While most of our time was with the VIPs, we also had a lot of time to mix with other schools. At first, we were more or less confined to our own groups, by the end, we had all combined into a single group and were mixing with all of the different schools. Everyone there was great and further enhanced an already intensely fulfilling place.

The city was a lovely place with unique and captivating architecture. The city is built near some mountains so the streets can be very steep at points. There is a hill so steep going by our hotel that when we look outside of our third story window, it looks like a ground floor window!

Lourdes is an experience that you cannot get anywhere else. It strengthens many people’s beliefs and reignites others’. There is no single part of Lourdes you can point to and say “this is what we love about Lourdes”. Every single aspect of Lourdes is holy and fulfilling: the pilgrims, the helpers, the schools, the city, the churches, the basilicas, the Grotto, and the general atmosphere. If you ever get the chance, we highly recommend that you visit, you wont regret it.

N. Webster – 6th year


The Dublin Diocesan Pilgrimage to Lourdes was an unforgettable experience. To be honest, in the days leading up to the trip, I was quite apprehensive about all of it. I didn’t fully know what to expect, and from what I’d heard it would be hard work every day. And while that was true, there wasn’t a minute of it that I didn’t enjoy. Every day you’d be looking after a pilgrim or working with students from the other schools. What made this so enjoyable was the fact that everyone who was there had signed up for it and wanted to be a part of something special. The kindness and generosity of everyone present truly made this a special experience. I knew before the trip was even over that I would be returning next year as a white shirt, and I can’t recommend highly enough that each 5th year student applies for the trip when they have the chance.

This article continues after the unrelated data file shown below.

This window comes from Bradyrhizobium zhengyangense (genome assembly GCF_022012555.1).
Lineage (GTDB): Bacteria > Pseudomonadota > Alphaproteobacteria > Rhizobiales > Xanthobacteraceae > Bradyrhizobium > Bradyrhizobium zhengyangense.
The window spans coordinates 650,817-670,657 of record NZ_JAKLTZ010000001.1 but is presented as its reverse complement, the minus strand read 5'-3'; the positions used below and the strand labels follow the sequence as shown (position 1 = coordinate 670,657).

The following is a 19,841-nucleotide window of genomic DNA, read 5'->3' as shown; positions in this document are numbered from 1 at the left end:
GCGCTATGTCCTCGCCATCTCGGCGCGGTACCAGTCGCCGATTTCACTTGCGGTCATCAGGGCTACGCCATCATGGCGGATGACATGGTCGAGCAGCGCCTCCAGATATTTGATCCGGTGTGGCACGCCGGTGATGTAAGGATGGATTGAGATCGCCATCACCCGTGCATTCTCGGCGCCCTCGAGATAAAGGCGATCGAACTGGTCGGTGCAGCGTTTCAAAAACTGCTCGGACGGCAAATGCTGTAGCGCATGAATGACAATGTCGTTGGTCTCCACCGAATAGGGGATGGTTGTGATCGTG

S. Brown – 6th year


The experience that I had in Lourdes is one that I will cherish for a lifetime. I struggle with words to describe how great of a time I had with all the different duties and jobs. The early start in the morning gave way to a day of wonder and enjoyment. Our tasks in helping the pilgrims gave way to bonds with them as we all undertook this extraordinary pilgrimage. It was not just the interactions with pilgrims, but the kindness shown to us by the staff at Lourdes and how well we were treated with the utmost respect shown to us all. The duties in the wards may have had us working hard, but one joke or chat with a pilgrim made it all wonderful. I am truly blessed to have gone on such a great trip and strongly encourage the younger years to put themselves forward and experience the indescribable.

A. Mc Andrew – 6th year


My experience of Lourdes is hard to describe or put into words. However, practically speaking I was one of many students responsible for taking care of the sick pilgrims or the VIP’s as they were referred to on the pilgrimage. This work included stewarding and ward duty for Castleknock. I mostly enjoyed getting to know the pilgrims through chatting to them and sharing stories.

Two pilgrims in a special way stand out for me. From the first day myself and Matthew took care of two pilgrims by the names of Tom and Mary. It was extremely rewarding because we could tell how much they were enjoying everything that we were doing for them. They made the experience just as good for us as we did for them.

The stewarding was probably the hardest of our duties. This is because it involved standing out in the heat to make sure the pilgrims all made it to where they were meant to be guiding them and being of any assistance we could be. However, I still enjoyed this job because it gave me a chance to talk to other students from various schools that I might not have had the opportunity to do otherwise.

In saying that, I personally think that the Dublin Diocesan pilgrimage team did a really good job of planning various activities and events which gave us the students a chance to get to know each other e.g. Morning and Night Prayer, Sing Songs, Table Quizzes, Presentations etc.

I really enjoyed my experience and I am truly looking forward to going back as a white shirt next year.

C. Mullins – 6th year